Coronavirus live news Australia: 17th death at Newmarch House as Queensland records third day of zero new cases – latest update | Australia news

Good morning beloved readers, I hope these missives find you well. Ben Doherty at Guardian HQ (this morning, the quietest room in my noisy, noisy house). I’ll be with you this morning.

Friday was a signal day in Australia’s fight against Sars-Cov-2. The federal and state governments outlined a three-stage roadmap to recovery.

Restrictions will be lifted in phases, over four-week blocks, with the final phase likely to be implemented by July. But different states will move at different times with some, at the moment notably the Northern Territory and Western Australia, significantly ahead of eastern seaboard states, NSW and Victoria in particular.

The decision when to move on easing restrictions rests with state premiers and territory chief ministers.

Prime Minister Scott Morrison said the plan would get 850,000 people back to work when fully implemented.

“You can stay under the doona forever and you’ll never face any danger. But we’ve got to get out from under the doona at some time,” he said.

“If not now, well, then when?”

Victorian premier DanAndrews will not lift any restrictions until at least Monday, refusing to apologise for his hardline approach.

“This is a pandemic, this is not a popularity contest,” he said.

NSW is also cautious, holding off on any announcements, while NT, WA and SA have moved to adopt many of the stage one measures from the national cabinet guidelines.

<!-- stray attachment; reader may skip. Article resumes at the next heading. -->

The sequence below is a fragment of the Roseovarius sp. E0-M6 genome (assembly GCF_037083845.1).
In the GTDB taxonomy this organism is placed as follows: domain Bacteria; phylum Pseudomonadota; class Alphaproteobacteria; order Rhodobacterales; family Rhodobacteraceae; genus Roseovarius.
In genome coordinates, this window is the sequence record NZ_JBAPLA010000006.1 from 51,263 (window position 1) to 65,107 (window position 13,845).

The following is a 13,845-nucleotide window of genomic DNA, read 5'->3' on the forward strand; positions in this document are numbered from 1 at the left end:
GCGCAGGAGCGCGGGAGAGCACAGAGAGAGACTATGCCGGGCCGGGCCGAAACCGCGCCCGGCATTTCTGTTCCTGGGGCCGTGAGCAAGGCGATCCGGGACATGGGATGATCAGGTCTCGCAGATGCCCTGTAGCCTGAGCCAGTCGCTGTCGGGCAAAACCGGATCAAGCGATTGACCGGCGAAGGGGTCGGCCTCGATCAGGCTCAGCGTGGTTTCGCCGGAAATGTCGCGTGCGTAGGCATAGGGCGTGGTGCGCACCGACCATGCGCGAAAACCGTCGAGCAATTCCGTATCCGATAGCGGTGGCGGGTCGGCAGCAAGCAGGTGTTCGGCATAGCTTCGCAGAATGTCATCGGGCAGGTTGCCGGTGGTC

From this morning, gatherings of up to ten people are allowed in the ACT, Queensland and in South Australia.

Tasmania is easing restrictions gradually from next week, but Queensland is moving more rapidly to allow dining in pubs and clubs for 10 people at a time from May 16.

Queensland has also lifted restrictions around households visiting others – in time for Mothers’ Day – with up to five people from a single household visiting another household.

There have been 6,900 confirmed cases in Australia, 97 people have died.

Daily infection rates remain low and there are fewer than 1,000 active cases.

Chief medical officer Dr Brendan Murphy is urging people to maintain physical distancing and good hygiene to stop further outbreaks.

“Please, keep that distancing. We could lose the battle that we have won so well so far,” he said.

Please be in touch throughout the day, @BenDohertyCorro on twitter. I’ll endeavour to keep you updated on developments, here and abroad.

Be well, enjoy your weekends, but stay safe.

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